1970s bridal fashion
Mar 16, 2014 | by Becky Oeltjenbruns
The seventies – a time of polarized political movements, individualism, and social consciousness. So what defined brides of this era? Come discover 1970s bridal fashion and find inspiration for your own special day.
1970s bridal fashion
We find three main trends in this decade: classicism, nature, and disco punk. Quite an interesting mix and we admire the eclectic tastes of the 1970s bride.
Bridal fashion during this time often harkened back to classical romance and you’ll find many gowns with draped fabrics following the Grecian style. The popular maxi dress transitioned from casual wear to wedding gowns as brides craved a looser, flowing profile. Material advancements could deliver on this demand – you will find many polyester and nylon gowns on your search. Additionally, double-knit fabric and machine-made lace often characterized romantic dresses. Color palettes followed suit, delving in the subtle and pale ends of the spectrum. The 1970s bride was accented in ivory, white, and subdued color. Like two decades prior, brides would add to their look with a tailored jacket – although for the 1970s bride it was a blazer rather than bolero.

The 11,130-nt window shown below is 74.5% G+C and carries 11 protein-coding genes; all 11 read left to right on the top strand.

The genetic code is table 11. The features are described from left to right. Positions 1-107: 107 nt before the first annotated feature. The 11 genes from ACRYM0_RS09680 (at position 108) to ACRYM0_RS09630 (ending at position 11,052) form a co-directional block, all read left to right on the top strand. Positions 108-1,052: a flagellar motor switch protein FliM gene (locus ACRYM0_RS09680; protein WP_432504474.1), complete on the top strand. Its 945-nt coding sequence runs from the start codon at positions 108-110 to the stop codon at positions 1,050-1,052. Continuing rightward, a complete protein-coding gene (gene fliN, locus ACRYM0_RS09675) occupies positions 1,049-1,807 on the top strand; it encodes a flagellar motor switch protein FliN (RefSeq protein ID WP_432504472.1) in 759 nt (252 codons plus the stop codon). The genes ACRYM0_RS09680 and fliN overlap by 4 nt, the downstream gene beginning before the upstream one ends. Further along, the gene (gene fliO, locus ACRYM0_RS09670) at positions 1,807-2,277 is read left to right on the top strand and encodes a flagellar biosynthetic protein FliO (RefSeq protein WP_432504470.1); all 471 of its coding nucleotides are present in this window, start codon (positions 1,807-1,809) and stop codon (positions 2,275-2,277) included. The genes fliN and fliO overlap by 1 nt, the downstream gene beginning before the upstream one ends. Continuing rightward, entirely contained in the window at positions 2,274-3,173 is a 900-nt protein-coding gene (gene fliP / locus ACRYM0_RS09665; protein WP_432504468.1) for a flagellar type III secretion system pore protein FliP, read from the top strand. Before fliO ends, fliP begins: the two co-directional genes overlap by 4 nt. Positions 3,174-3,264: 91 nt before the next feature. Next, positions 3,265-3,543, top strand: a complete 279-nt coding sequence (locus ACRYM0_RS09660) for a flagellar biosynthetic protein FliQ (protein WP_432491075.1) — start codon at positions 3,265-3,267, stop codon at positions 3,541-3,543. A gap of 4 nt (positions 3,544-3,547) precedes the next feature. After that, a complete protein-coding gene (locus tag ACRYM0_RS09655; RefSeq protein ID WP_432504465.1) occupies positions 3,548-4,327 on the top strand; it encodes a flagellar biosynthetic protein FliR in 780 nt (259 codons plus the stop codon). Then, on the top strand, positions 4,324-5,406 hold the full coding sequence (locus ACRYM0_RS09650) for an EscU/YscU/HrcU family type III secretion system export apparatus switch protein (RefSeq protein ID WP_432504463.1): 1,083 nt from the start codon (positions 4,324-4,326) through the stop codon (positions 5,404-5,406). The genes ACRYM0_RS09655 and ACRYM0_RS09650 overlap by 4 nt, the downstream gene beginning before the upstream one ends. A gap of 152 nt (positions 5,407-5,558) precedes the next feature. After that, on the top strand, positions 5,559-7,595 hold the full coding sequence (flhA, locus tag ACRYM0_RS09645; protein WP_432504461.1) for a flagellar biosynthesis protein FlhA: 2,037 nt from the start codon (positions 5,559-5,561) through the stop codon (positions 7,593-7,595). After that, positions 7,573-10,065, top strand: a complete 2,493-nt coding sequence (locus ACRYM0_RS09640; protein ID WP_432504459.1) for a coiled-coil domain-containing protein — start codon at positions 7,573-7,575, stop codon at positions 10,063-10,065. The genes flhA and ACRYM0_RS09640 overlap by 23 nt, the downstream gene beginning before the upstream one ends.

Getting back to nature drove many a social custom during the seventies and wedding style was no exception. This is the time of the bohemian bride, gliding (or even skipping) down the aisle in her bare feet. With hair flowing, she exuded calm, lightness, and beauty. If she wore a headpiece, it was often made of flowers. Peasant style dresses spoke to the bohemian bride and as the sun set, she would cover up with a crocheted shawl.
Hardly anyone could escape the power of disco. The sensuous nature of this new dance craze (and its demand for body conscious clothes) carried over to wedding styles. The glam bride liked to add drama and intrigue to her look. You’ll see large and floppy hats, puffed up shoulders and sleeves, topped with a Juliet cap or stunning headpiece. The 1970s bride is adventurous and romantic. If this is your decade of choice be ready to channel the lessons learned from these lovely ladies: grace, glam, and joy.
Cause A Frockus would like to thank their tremendous resources: Vintage Gown, “Style Me Vintage: An inspirational guide to styling the perfect vintage wedding” by Annabel Beeforth, and the people who post their images without restriction.